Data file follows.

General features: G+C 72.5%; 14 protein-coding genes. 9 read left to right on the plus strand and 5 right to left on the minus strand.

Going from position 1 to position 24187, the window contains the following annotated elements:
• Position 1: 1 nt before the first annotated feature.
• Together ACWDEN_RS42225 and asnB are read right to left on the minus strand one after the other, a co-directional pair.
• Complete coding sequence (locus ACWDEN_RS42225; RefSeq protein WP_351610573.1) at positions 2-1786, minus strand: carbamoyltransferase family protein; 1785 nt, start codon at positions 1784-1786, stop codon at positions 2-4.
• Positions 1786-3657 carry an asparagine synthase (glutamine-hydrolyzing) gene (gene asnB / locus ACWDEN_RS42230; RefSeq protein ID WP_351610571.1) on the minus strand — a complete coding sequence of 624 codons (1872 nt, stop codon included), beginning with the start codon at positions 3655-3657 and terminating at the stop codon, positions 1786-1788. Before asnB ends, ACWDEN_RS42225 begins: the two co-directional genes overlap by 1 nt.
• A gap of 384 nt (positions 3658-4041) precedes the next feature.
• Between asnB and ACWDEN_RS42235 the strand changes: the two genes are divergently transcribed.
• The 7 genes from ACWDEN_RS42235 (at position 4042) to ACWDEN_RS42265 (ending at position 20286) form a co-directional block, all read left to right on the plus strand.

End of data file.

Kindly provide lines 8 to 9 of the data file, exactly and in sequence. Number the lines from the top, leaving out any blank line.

• Between asnB and ACWDEN_RS42235 the strand changes: the two genes are divergently transcribed.
• The 7 genes from ACWDEN_RS42235 (at position 4042) to ACWDEN_RS42265 (ending at position 20286) form a co-directional block, all read left to right on the plus strand.